Following Strong Second Year, NHL Execs See Big Future for Esports

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NHL Gaming World Championship

NHL executives, including Commissioner Gary Bettman, are pleased with the first two years of the league’s esports endeavor. Now, there are high hopes for the future, which could include a league-wide tournament in addition to its global competition.

Between more than doubling viewership over its first season and nearly doubling sponsorship, league executives envision not only fostering a younger fanbase through esports, but also eventually generating a steady revenue stream.

“We understand the importance of esports to millennials and especially Gen Z,” Bettman said. “This is another way to connect with our game. This is striking a chord and is resonating with people who are looking to connect with hockey through our video game.”

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Viewership was up across the board for the 2019 edition of the NHL Gaming World Championship. The final event in Las Vegas drew 632,907 unique viewers on Twitch, up 190.3% percent over last year’s 218,038. The regional finals also grew at a high pace, with the European Union finals up 3,240% with 434,348 viewers, Canada finals up 882% with 442,748% and the U.S. up 106% at 548,478. Most other metrics were up similarly, according to Twitch data supplied from the NHL. The final also drew a maximum concurrent viewership of more than 68,000 against last year’s 28,124, with an average of 43,824. That is up 178.4% from last year’s average of 15,740.

Bettman tends to believe NHL fans are younger and more tech savvy than other leagues and therefore more eager to jump into the esports realm. If that’s how the younger generations want to learn the game of hockey, that’s more than acceptable with the league, said Chris Golier, NHL vice president of business development and global partnerships.

“Much like the NHL, it’s a very passionate player base centered around hockey as a sport and that’s exciting for us since the average age is younger,” Golier said. “This is a touch point. If a fan’s going to learn the game, the players through video games, so be it. The fact is, they’re engaging with us.”

Without league directive, 22 of the league’s 31 clubs held local tournaments this season — a number Golier expects to grow in the near future. While the league didn’t tell teams to put on events, they did provide framework and assistance where needed and will hope to grow the club participation. Golier noted the owners of teams like Tampa Bay, Washington and Boston have also made significant investments into the realm of esports. For other teams, the league provides industry insight and guidance.

“Like every league, you have some teams that are very advanced,” Golier said. “Other teams are raising their hands saying, ‘We know we want to get in this, but we need a little bit of help.’We want to create a format ultimately that incorporates all the clubs, but we’re in this test and learn phase right now, figuring out formats doing things locally and creating content for engagement.”

Right now, a major focus is creating content around the stories within the esports world, like what the league did during the All-Star Break with its House of Chel activation. The league put five gamers, including Minnesota Wild forward J.T. Brown, in a $100 million Silicon Valley mansion during the January weekend.

Golier said going for the lifestyle content rather than just hardcore gamers is key to the league’s strategy in the long run.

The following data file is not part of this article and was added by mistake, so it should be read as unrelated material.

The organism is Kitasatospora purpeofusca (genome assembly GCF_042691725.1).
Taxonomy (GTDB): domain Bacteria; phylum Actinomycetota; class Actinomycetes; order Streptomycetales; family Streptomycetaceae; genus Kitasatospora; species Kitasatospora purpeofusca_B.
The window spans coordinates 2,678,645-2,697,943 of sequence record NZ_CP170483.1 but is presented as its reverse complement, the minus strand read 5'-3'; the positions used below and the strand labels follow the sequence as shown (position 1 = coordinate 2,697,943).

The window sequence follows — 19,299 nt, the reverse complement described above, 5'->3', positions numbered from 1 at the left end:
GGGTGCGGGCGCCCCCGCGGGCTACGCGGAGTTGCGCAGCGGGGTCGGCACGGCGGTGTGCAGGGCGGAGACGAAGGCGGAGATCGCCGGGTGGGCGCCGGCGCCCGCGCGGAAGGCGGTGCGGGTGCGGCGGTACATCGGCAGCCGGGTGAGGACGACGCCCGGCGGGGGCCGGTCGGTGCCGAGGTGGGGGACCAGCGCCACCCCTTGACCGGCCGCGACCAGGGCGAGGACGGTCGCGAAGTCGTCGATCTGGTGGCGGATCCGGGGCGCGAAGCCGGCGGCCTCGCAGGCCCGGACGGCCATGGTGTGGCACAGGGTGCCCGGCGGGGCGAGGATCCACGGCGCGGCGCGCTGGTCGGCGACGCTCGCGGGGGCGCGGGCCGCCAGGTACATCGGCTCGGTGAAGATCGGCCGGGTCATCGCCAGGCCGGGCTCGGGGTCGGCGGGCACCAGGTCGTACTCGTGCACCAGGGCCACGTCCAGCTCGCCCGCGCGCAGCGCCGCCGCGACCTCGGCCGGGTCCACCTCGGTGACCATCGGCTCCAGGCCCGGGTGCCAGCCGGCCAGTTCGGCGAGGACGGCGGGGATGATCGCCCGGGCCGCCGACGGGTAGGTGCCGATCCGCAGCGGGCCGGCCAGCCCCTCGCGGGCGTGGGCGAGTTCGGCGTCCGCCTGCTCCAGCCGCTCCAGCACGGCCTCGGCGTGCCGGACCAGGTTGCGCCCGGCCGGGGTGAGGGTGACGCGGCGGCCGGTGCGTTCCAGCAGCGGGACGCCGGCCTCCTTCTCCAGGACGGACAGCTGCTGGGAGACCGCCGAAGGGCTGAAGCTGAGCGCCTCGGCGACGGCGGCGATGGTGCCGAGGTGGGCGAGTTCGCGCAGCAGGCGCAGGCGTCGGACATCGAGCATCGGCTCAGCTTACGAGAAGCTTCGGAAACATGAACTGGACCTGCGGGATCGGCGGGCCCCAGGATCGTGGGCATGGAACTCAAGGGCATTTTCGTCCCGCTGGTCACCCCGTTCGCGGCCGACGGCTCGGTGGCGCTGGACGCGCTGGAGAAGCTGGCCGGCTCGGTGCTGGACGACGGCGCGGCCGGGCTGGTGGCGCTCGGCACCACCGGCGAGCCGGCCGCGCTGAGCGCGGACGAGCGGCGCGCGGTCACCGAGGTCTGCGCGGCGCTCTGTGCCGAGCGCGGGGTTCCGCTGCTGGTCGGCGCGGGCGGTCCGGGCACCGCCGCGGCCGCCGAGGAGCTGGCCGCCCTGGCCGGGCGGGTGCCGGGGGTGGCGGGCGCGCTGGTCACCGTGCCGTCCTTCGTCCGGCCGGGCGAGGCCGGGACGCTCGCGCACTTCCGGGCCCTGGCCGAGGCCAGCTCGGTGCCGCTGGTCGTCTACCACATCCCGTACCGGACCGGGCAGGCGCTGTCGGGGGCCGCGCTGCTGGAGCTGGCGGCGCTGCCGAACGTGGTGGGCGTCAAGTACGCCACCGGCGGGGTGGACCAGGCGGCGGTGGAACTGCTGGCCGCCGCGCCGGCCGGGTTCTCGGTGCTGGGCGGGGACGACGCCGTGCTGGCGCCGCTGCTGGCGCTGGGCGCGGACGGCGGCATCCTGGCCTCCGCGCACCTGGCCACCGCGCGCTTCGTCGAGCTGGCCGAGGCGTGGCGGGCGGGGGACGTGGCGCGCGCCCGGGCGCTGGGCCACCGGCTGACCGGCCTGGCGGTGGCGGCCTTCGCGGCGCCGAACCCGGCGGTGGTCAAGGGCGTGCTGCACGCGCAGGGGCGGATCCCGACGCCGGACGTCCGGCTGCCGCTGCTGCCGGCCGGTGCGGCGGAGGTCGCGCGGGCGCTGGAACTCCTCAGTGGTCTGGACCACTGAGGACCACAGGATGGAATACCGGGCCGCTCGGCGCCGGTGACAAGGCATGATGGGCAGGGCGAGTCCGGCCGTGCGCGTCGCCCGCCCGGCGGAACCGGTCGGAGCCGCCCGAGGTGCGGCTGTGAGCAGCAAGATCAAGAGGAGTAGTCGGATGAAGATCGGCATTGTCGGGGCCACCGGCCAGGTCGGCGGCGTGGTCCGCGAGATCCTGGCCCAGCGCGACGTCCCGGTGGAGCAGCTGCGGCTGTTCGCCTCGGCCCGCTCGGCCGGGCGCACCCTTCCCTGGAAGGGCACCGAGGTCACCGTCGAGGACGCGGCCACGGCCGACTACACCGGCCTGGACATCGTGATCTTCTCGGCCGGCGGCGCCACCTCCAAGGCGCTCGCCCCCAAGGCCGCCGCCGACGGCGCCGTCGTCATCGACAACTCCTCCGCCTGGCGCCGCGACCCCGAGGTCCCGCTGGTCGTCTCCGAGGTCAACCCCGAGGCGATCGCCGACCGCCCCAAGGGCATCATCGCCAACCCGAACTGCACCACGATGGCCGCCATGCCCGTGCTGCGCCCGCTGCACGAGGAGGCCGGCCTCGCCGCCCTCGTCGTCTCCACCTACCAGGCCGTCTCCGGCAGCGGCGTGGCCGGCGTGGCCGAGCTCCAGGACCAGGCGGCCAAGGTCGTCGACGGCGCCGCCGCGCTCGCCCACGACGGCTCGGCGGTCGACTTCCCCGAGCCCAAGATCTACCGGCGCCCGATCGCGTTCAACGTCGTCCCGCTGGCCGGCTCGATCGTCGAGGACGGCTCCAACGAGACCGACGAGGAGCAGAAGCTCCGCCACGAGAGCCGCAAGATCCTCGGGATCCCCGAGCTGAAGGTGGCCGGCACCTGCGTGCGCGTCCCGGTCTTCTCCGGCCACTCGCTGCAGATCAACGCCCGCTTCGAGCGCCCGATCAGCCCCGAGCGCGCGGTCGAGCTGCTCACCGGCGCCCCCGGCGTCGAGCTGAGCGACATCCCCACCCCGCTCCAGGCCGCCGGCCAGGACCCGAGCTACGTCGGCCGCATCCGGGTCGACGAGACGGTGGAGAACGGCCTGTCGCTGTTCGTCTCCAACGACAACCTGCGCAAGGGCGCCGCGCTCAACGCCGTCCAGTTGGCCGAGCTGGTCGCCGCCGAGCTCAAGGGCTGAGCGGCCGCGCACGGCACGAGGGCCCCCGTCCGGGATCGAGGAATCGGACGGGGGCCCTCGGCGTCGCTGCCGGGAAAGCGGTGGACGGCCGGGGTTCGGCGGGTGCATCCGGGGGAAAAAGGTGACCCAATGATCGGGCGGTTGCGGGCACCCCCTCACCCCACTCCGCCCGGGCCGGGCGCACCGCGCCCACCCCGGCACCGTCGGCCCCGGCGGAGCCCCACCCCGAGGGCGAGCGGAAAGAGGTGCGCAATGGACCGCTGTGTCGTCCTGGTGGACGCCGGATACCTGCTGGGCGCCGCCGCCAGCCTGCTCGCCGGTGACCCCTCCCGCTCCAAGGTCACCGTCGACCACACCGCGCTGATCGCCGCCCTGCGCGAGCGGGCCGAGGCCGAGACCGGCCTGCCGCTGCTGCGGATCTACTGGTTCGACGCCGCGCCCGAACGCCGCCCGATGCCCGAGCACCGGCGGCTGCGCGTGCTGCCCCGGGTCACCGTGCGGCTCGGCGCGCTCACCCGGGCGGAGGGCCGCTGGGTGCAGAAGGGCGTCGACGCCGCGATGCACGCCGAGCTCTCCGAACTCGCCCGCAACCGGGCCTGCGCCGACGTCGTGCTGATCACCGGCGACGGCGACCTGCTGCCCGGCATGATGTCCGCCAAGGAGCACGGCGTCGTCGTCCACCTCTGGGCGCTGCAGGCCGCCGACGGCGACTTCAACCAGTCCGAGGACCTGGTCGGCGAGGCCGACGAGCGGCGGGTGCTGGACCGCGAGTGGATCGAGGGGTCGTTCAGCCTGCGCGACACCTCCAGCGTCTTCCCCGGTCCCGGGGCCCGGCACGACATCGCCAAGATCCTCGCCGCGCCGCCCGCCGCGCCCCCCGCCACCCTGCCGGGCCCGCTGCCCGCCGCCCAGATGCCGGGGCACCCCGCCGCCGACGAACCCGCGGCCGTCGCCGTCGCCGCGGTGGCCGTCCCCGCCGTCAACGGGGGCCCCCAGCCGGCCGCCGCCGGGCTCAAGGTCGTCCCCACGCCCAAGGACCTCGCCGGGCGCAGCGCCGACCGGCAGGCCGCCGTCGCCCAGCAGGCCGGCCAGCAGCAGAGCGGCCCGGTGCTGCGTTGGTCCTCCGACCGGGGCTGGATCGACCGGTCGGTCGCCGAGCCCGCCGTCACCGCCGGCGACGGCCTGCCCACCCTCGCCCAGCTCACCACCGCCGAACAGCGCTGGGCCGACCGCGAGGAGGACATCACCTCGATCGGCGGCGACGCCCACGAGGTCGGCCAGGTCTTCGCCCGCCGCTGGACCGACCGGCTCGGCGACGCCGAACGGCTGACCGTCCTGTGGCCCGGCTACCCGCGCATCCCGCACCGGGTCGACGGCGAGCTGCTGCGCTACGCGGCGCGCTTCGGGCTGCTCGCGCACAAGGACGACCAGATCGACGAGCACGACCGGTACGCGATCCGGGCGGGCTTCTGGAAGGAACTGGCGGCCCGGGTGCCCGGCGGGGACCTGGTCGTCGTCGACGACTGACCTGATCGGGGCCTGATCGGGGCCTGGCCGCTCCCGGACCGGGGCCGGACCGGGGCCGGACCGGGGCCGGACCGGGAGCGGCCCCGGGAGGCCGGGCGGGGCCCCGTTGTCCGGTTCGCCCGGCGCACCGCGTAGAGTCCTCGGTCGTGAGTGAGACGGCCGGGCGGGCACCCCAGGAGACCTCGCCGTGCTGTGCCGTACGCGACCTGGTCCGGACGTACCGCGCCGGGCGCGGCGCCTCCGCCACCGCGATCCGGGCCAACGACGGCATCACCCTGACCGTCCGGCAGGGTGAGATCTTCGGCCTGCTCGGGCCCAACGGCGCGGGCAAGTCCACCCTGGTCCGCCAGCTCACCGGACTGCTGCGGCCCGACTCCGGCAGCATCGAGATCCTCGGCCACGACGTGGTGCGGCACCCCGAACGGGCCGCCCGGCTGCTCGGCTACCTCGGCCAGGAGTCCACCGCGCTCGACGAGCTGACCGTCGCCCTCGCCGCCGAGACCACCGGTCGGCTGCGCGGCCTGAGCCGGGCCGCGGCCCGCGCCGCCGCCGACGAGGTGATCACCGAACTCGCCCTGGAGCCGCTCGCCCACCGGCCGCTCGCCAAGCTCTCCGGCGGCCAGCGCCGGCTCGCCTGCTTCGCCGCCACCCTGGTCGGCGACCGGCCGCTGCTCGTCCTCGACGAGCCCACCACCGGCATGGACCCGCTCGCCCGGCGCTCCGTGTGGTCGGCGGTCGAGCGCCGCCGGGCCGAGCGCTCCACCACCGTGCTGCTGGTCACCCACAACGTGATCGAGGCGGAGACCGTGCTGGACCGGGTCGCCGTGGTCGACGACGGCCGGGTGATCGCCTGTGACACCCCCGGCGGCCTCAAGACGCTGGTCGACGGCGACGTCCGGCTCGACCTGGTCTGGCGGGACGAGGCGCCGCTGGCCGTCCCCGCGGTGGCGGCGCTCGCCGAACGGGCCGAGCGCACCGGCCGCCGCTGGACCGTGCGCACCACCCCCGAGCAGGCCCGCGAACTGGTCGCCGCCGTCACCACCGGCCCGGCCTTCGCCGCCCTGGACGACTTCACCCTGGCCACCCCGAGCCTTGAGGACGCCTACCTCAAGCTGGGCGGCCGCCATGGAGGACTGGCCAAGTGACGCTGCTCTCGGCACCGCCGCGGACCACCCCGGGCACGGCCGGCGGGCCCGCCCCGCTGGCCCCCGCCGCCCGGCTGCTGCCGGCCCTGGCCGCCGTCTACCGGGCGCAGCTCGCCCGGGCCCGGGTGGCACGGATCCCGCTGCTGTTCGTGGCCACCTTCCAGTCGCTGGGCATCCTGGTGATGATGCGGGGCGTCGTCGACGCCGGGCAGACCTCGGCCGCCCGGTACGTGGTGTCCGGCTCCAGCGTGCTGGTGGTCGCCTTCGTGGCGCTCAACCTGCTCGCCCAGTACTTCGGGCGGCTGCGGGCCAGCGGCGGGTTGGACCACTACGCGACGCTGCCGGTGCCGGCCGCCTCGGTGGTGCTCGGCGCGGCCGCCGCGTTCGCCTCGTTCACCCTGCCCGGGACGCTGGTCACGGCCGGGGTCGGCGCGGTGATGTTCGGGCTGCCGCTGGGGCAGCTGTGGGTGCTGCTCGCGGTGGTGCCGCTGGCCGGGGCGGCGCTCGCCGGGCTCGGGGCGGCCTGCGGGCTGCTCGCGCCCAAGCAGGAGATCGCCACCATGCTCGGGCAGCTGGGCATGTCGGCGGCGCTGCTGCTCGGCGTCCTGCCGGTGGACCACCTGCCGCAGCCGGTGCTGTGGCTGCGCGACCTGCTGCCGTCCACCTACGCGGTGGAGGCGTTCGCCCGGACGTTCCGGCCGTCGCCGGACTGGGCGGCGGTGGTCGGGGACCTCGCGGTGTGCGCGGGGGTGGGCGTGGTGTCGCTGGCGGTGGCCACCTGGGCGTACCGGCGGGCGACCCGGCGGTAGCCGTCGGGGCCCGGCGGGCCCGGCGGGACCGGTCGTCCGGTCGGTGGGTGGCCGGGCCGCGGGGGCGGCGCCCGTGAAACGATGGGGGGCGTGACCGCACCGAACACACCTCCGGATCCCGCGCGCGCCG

“Esports is about the personalities and we know that it’s storytelling, just like Doc Emrick and NBC Sports – it’s a storytelling exercise,” he said. “We need to get the content constantly with our league events and clubs, we want a full schedule that goes throughout the year. It’s aggressive – content is expensive to produce – but we’re getting there.”

The NHL foresees a time when there’s a strong revenue flow through the esports channel, evolving beyond being just a vehicle for nurturing a fanbase. The first year of the NHL Gaming World Championships had five sponsors. This year that number increased to eight, including Adidas, Brisk, Honda and Great Clips.

“We wouldn’t do it if we didn’t think there was a revenue stream to attack,” Golier said. “We’ve got great partners who aren’t just there for logo slaps, but want to be part of the community and ad value. That’s near term, long term we want to be able to fill a place like this and sell tickets.”

The NHL seems to be fairly loose with its goals for its esports initiatives, but Golier is excited about its potential. Until the next season of the NHL Gaming World Championship gets underway, there’s plenty of time to reflect on what’s next.

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“We need to take a look at what we did right and what we did wrong, definitely some things we’d do differently,” Golier said. “EA has a been a great partner, and we’ll be meeting with them over the next couple of weeks. Content will drive what we do in the future, but the events have been great with prizes and prestige for the players.”

While Bettman might not be in the target demographic for esports — he brought his grandson to the tournament — he’s realized the importance of evolving the league’s strategies. Earlier in the same day at the NHL’s diversity summit, Bettman said it’s important to realize one “can’t live by you were doing 25 years ago, 10 years ago, even last week.” At the NHL World Gaming Championship, he said he’s seeing results and recognizes the way forward in esports likely is more.

“The numbers are very strong. Are they Fortnite numbers? No, but I’d put them up against any of the other major sports and that’s very gratifying,” Bettman said. “We’ll do more and more and envision all our clubs involved in a league-wide tournament in addition to the things we’re already doing worldwide.”